Gay SF 'Survivor' player plots return
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Having landed in fourth place his second time out on the CBS game show "Survivor," and believing he had a path to victory, gay San Francisco resident Tai Trang is ready to compete a third time on the long-running show. He told the show's producers and host Jeff Probst they should invite him back during the 34th season's recent live finale and reunion show.
But just not right away, Trang clarified in an interview with the Bay Area Reporter May 26, two days after "Survivor: Game Changers â€" Mamanuca Islands," which was filmed in Fiji, had crowned police officer Sarah Lacina the million-dollar winner.
"I need some time off, one or two years off to give me some perspective," said Trang, 53, a gardener for the Port of San Francisco, speaking by phone from Mexico. "This game we taped nine months ago; watching it again psychologically does a lot of trauma to you, to your psyche. In the middle of the night I wake up thinking of all the decisions I made."
Other former contestants have warned him that, for years, he will be thinking about what he should have done differently in order to win.
"Be careful if you go on 'Survivor,' you will think about it forever," Trang warned anyone thinking about applying to compete on the show, which will return this fall for its 35th season.
One moment from this past season that created a cultural firestorm was the outing of contestant Zeke Smith as transgender by Jeff Varner, a gay real estate agent. The show was criticized for airing the outing during a tribal council, though it worked with LGBT advocates in advance of showing the episode, with Smith granting several interviews and penning a personal essay about being outed.
At last week's live finale show Smith, who now writes for the Hollywood Reporter, said the experience helped him find the "courage and boldness" to be a transgender spokesman, especially for young people. Varner, who was fired from his job and said his life became "very ugly" for a time after the outing episode aired, announced he had a new job and was writing a book tentatively titled "Surviving Shame."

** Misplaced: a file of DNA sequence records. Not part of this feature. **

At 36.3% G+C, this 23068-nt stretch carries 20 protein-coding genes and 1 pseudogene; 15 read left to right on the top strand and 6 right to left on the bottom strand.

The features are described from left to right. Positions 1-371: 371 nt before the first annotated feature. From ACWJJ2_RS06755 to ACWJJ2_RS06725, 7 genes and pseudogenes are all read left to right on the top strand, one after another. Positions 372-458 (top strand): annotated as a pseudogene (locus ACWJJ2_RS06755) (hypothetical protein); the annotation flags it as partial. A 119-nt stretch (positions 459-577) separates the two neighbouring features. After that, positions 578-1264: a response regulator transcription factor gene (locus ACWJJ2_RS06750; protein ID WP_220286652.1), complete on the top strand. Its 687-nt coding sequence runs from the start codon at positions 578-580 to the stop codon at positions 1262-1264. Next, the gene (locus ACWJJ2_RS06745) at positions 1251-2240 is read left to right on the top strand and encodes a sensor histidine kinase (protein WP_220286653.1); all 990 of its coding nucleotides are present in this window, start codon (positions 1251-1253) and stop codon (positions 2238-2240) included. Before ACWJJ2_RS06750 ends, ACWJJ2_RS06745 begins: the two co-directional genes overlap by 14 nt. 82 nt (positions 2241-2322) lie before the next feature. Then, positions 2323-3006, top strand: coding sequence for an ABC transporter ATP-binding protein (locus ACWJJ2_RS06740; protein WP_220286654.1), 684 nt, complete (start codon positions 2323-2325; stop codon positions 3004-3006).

Trang, who immediately denounced Varner at the tribal council for outing Smith, told the B.A.R. there was no way for the episode not to air. He noted that the remaining contestants all verbally said they would vote Varner out that night, making it unnecessary for them to go through with the normal secretive voting process.
"Survivor is real, it happened. I am not wanting that to happen and Zeke to be outed, but when it happened look at what positive things came out of it," said Trang. "There is positive international dialogue on what it means to be trans, what it means to be outing somebody. The best thing came out of it."
As for how he was depicted in his second season, Trang felt the audience didn't get to see as much camp life this time because the returning 20 players kept upping their game play. He was happy to see his streaking at camp made it into one episode.
"So many things happen in this season. Don't have time to show everything," he said.
Trang became a fan favorite playing "Survivor: Kaoh Rong," which aired last spring, and made it all the way to the final round that season. Although he came in third place and didn't win the $1 million prize, he was awarded $50,000 by the singer Sia for his promoting animal rights on the show and protecting a chicken from being slaughtered for food by his fellow tribe members.
Initially Trang, a vegetarian, and his partner, Mark Philpot, 57, who works as a nurse in the Tenderloin for the city's public health department, had applied to be contestants on another CBS competition show, "The Amazing Race." They didn't make the cut, but a casting director suggested Trang apply for "Survivor."
During his first season, Trang proved adept at outlasting and outplaying the other competitors, particularly due to his knack for finding immunity idols and other life-saving advantages in the game. Asked to come back for this season, with its game changers twist, Trang again found several hidden immunity idols and several times dodged being voted out by the remaining tribe members.
This season Philpot, whom Trang plans to marry "sometime soon," was flown to Fiji with the relatives of other players in hopes of getting to spend time with his partner. Even though Trang lost the reward challenge, and they only had five minutes together, the visit was still spirit lifting.
"It does make you feel a lot better after the family visit," said Trang. "You have a shot of energy."
In the end, Trang's turning on his allies led retired pro football player Brad Culpepper to lose trust in him and opt to take Lacina to the final three. Nonetheless, Trang said he feels "real good" about how he played a second time.
"I had fun playing it even though there was a lot of drama toward the end," he said.
At the reunion show, a survey of the 10 members of the jury found they would have split their votes between Trang and Culpepper, giving the tie breaking vote to this season's third-place finisher Troy "Troyzan" Robertson.
While Robertson said he would have chosen Culpepper as the sole survivor, Trang told the B.A.R. he believes he could have secured the jury's votes if he had made it to the final three.
"There was a good chance I could have won this season," he said. "A lot of people were advocating for me."
It is sure to keep him up at night for months to come.
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